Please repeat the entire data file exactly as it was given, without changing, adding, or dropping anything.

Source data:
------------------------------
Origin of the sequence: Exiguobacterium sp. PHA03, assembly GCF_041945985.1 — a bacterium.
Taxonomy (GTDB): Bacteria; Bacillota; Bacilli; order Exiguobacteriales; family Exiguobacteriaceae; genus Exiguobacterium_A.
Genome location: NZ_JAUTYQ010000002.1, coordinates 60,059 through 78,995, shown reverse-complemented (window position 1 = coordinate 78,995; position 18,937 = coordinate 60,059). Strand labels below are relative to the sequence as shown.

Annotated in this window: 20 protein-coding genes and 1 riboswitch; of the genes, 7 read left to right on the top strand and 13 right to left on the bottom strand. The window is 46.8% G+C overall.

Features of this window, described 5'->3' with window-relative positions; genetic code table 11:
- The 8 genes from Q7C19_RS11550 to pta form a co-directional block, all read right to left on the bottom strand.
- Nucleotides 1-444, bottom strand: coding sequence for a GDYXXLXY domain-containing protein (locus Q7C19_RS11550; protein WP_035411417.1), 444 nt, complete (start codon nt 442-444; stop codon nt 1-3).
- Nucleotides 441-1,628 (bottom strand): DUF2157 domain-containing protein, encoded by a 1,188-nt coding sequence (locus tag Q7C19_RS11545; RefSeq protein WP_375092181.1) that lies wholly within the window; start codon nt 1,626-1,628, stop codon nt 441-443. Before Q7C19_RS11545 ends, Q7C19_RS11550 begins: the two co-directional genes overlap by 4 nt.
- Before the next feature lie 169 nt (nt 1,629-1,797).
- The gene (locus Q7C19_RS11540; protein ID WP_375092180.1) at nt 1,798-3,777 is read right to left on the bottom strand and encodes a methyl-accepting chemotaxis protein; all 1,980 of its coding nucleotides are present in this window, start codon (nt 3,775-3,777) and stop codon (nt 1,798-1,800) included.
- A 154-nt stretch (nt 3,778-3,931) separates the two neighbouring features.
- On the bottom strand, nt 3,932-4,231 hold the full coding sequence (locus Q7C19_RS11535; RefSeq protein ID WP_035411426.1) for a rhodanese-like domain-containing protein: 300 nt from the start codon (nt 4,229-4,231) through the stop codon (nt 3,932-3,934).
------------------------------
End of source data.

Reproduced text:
Origin of the sequence: Exiguobacterium sp. PHA03, assembly GCF_041945985.1 — a bacterium.
Taxonomy (GTDB): Bacteria; Bacillota; Bacilli; order Exiguobacteriales; family Exiguobacteriaceae; genus Exiguobacterium_A.
Genome location: NZ_JAUTYQ010000002.1, coordinates 60,059 through 78,995, shown reverse-complemented (window position 1 = coordinate 78,995; position 18,937 = coordinate 60,059). Strand labels below are relative to the sequence as shown.

Annotated in this window: 20 protein-coding genes and 1 riboswitch; of the genes, 7 read left to right on the top strand and 13 right to left on the bottom strand. The window is 46.8% G+C overall.

Features of this window, described 5'->3' with window-relative positions; genetic code table 11:
- The 8 genes from Q7C19_RS11550 to pta form a co-directional block, all read right to left on the bottom strand.
- Nucleotides 1-444, bottom strand: coding sequence for a GDYXXLXY domain-containing protein (locus Q7C19_RS11550; protein WP_035411417.1), 444 nt, complete (start codon nt 442-444; stop codon nt 1-3).
- Nucleotides 441-1,628 (bottom strand): DUF2157 domain-containing protein, encoded by a 1,188-nt coding sequence (locus tag Q7C19_RS11545; RefSeq protein WP_375092181.1) that lies wholly within the window; start codon nt 1,626-1,628, stop codon nt 441-443. Before Q7C19_RS11545 ends, Q7C19_RS11550 begins: the two co-directional genes overlap by 4 nt.
- Before the next feature lie 169 nt (nt 1,629-1,797).
- The gene (locus Q7C19_RS11540; protein ID WP_375092180.1) at nt 1,798-3,777 is read right to left on the bottom strand and encodes a methyl-accepting chemotaxis protein; all 1,980 of its coding nucleotides are present in this window, start codon (nt 3,775-3,777) and stop codon (nt 1,798-1,800) included.
- A 154-nt stretch (nt 3,778-3,931) separates the two neighbouring features.
- On the bottom strand, nt 3,932-4,231 hold the full coding sequence (locus Q7C19_RS11535; RefSeq protein ID WP_035411426.1) for a rhodanese-like domain-containing protein: 300 nt from the start codon (nt 4,229-4,231) through the stop codon (nt 3,932-3,934).